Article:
This is one of the main reasons why there is an on-going effort to see if Oracle Virtual Directory can be made an embedded component (as opposed to its own server), something that is part of the middleware stack, so that it can act as a "directory connector" service in the application environment, freeing up applications from having to code against the idiosyncrasies of the individual directories.
OK, I understand the approach. What about freeing us - I'm using the royal "us", or course - from the idiosyncrasies of the individual authentication methods? The individual authorization methods? The individual protocol methods? This is not a dig on Nishant but a more general statement that solving one piece of the puzzle still leaves the rest of the puzzle in front of you.
Who wants to get to the last piece of the puzzle only to find they are missing one or more pieces?!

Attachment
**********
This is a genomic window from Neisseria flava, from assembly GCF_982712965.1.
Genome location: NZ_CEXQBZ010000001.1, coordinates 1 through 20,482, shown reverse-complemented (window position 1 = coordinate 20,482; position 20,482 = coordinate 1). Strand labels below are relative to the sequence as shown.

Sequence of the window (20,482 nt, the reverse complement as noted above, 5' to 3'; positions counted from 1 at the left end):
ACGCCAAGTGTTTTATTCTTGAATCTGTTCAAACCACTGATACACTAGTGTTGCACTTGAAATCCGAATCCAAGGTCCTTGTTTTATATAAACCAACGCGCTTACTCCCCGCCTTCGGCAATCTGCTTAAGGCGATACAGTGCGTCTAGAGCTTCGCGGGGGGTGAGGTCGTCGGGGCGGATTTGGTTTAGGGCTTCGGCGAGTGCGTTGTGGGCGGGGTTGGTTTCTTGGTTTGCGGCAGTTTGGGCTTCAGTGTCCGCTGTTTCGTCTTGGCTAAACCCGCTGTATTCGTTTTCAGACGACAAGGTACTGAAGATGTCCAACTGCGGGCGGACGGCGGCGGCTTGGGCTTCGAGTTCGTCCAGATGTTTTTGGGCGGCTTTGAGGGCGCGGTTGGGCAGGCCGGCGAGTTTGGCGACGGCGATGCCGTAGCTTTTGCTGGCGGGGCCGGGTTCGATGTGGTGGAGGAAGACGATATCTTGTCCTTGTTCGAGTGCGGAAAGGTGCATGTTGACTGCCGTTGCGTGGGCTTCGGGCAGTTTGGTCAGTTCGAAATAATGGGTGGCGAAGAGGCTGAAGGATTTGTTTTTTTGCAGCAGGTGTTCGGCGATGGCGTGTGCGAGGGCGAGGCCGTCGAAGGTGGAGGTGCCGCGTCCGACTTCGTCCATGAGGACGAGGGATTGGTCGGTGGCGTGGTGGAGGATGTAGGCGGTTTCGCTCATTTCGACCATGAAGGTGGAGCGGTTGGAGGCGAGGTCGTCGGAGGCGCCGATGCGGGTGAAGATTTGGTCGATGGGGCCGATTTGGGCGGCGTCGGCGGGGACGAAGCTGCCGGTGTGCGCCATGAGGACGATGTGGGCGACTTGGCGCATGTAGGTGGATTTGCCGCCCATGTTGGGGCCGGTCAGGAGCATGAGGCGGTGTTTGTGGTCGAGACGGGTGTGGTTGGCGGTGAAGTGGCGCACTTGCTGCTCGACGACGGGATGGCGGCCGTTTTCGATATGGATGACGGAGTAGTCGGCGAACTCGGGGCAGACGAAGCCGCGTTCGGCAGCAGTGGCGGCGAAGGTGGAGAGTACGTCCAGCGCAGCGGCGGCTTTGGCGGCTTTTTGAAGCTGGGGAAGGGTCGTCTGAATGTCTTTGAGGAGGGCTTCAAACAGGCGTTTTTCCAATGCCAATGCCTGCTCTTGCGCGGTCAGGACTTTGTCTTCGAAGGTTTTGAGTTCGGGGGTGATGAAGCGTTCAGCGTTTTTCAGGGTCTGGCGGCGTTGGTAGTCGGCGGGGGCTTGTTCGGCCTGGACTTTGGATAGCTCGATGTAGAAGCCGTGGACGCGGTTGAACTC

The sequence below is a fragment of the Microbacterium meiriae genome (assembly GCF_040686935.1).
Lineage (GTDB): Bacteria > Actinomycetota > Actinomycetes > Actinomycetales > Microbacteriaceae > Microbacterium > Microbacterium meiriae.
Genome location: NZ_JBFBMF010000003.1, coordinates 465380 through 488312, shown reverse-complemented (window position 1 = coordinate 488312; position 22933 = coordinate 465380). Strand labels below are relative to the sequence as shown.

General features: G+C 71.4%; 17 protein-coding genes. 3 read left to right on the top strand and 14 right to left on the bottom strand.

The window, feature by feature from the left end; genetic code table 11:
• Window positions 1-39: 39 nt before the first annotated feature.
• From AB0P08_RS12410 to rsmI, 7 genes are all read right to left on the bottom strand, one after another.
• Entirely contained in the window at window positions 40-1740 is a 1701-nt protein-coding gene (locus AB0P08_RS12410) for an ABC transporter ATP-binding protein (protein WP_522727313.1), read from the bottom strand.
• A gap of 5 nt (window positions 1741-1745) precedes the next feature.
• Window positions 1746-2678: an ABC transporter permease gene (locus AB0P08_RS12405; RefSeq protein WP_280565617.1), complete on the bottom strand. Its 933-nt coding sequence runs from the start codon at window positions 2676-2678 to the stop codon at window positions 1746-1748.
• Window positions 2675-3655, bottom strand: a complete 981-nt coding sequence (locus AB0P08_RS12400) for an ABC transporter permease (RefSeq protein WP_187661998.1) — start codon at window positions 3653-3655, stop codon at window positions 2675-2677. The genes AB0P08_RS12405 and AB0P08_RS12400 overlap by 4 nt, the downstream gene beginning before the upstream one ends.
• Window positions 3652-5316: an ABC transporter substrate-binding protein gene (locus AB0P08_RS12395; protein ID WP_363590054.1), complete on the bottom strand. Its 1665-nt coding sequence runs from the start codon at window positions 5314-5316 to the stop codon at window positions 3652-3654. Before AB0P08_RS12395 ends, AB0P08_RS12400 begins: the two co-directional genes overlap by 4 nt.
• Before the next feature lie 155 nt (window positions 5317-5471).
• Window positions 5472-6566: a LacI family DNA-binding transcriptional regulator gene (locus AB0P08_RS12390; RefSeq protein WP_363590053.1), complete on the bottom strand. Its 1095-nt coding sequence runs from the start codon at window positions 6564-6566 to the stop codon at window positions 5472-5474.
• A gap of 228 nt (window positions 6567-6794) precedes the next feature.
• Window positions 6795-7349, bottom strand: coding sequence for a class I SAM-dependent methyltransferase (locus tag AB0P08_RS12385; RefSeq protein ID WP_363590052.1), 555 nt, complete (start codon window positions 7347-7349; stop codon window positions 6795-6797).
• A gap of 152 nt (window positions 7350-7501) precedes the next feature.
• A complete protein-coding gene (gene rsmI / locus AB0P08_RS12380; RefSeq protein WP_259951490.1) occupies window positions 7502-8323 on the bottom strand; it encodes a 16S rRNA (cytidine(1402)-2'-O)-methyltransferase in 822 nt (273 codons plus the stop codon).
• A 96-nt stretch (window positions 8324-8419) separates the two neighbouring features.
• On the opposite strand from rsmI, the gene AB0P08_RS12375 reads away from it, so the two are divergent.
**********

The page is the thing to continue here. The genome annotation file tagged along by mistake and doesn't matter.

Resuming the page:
Nishant goes on to further state:
"...a lot of people are looking to support AD without getting locked into AD, and that is driving demand for both OVD and other alternatives"Hmmm, sounds like a rose by any other name to me. People are looking to support AD without getting locked into AD but they are willing to get locked into Oracle or insert-your-favorite-vendor's-name-here?
And, finally, what's the big deal about being "locked into AD"? Have people forgotten that AD *is* an LDAP directory? You get "locked into AD" when you use it for desktop authentication otherwise it's just an LDAP directory with its own set of idiosyncrasies just like any other LDAP directory.
identity management, Oracle, ORCL, Active Directory, LDAP